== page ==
Use this URL to cite or link to this record in EThOS: http://ethos.bl.uk/OrderDetails.do?uin=uk.bl.ethos.692825
Title: An exploration of the institutional pressures and reconciliation strategies encountered in the process of technological change
Author: Lamont, John
ISNI:       0000 0004 5920 2491
Awarding Body: Ulster University
Current Institution: Ulster University
Date of Award: 2016
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Abstract:
This study sought to explore the pressures and reconciliations of the Technological Change associated with social media adoption at both an internal and external level through the theoretical lens of Institutional Theory. It employed a qualitative approach, utilising semi-structured interviews to gather data from various human actors internal and external to the organisation. The research process consisted of interviews with social media managers and consultants through the United Kingdom (UK), Republic of Ireland (RI) and the United States of America (USA) over a 25-month period. Findings highlighted that Institutional pressures are significant at four levels: External stakeholder, Platform, Internal stakeholder and Independent forces. This study revealed that reconciliation of Technological Change pressures can be refined into four distinctive strategies, which are both implicit or explicit in nature: non isomorphic behaviour, utilise internal capabilities, strategies and utilise external resources. Among the theoretical contributions of this thesis, is the extension of the understanding of mimetic isomorphism, as the same pressures that constrain Technological Change can assist with the reconciliation of pressures. Further, it highlights that a cohort of Institutional Entrepreneurs can work together to achieve Technological Change. It confirms the rate of innovation is not only a critical concern once the technology has been adopted but it is also a concern in the pre adoption phase. The theoretical framework developed offers a significant contribution to the existing literature highlighting that Technological Change is an ongoing process and a layer of institutional pressures must be navigated through appropriate reconciliation techniques to achieve change.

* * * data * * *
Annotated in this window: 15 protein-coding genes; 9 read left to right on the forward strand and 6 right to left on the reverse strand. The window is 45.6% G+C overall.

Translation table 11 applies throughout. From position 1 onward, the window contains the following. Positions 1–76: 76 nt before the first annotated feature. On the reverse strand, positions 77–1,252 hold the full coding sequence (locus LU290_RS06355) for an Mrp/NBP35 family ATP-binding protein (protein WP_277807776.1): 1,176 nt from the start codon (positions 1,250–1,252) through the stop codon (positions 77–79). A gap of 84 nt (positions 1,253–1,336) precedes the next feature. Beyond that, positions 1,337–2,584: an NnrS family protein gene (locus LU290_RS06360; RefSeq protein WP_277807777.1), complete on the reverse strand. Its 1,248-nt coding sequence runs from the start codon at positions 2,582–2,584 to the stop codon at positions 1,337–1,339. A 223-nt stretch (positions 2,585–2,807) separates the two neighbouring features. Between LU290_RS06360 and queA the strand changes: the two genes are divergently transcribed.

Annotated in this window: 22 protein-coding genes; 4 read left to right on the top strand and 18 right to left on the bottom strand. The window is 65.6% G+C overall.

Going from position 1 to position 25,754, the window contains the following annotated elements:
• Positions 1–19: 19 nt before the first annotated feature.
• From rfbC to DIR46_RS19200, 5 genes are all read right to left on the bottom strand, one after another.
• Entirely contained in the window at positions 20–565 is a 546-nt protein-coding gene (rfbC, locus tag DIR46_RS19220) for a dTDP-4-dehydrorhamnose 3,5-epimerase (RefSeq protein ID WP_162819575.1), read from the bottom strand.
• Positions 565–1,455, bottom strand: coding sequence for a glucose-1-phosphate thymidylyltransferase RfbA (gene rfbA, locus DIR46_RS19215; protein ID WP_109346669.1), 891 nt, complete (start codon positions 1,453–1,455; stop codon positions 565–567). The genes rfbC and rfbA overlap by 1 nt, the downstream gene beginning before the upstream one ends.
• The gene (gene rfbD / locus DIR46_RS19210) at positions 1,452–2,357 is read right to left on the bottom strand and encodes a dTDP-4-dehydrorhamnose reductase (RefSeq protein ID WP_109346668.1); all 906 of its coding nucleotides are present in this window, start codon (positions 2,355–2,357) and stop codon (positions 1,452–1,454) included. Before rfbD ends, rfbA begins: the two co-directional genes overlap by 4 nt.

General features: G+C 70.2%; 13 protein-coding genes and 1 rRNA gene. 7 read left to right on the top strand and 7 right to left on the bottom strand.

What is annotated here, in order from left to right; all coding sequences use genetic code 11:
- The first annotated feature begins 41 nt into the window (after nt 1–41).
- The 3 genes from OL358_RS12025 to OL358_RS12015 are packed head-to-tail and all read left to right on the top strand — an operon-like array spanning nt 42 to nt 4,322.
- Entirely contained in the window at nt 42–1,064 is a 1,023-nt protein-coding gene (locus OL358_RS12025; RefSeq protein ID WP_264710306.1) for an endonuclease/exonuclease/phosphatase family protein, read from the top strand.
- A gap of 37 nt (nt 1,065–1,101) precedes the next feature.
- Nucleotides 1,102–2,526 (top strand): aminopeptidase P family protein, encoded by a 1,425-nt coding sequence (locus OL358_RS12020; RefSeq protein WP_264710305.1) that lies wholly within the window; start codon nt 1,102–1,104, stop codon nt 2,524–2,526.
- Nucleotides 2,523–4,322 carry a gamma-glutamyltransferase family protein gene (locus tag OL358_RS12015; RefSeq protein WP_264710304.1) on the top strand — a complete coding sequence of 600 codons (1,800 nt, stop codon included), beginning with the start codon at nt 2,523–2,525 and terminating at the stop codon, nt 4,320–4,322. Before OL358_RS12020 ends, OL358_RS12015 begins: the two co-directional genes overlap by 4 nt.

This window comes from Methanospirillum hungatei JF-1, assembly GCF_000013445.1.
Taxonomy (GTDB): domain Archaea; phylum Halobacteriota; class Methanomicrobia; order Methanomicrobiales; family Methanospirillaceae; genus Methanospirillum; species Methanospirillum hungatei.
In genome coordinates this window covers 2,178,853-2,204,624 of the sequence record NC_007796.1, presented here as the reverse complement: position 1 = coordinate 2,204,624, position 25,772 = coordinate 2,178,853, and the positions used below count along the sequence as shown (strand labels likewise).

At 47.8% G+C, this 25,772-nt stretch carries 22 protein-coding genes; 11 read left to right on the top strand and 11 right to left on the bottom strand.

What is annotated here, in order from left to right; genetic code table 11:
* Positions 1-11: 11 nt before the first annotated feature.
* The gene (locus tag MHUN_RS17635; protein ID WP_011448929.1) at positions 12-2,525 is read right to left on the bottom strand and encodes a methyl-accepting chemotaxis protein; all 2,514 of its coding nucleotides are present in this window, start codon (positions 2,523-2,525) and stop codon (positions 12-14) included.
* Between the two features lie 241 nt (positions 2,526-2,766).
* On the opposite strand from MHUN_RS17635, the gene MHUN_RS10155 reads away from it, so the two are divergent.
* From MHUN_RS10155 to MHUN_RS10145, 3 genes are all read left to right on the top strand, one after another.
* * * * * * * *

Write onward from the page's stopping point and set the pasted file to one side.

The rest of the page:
Supervisor: Not available Sponsor: Not available
Qualification Name: Thesis (Ph.D.) Qualification Level: Doctoral
EThOS ID: uk.bl.ethos.692825  DOI: Not available
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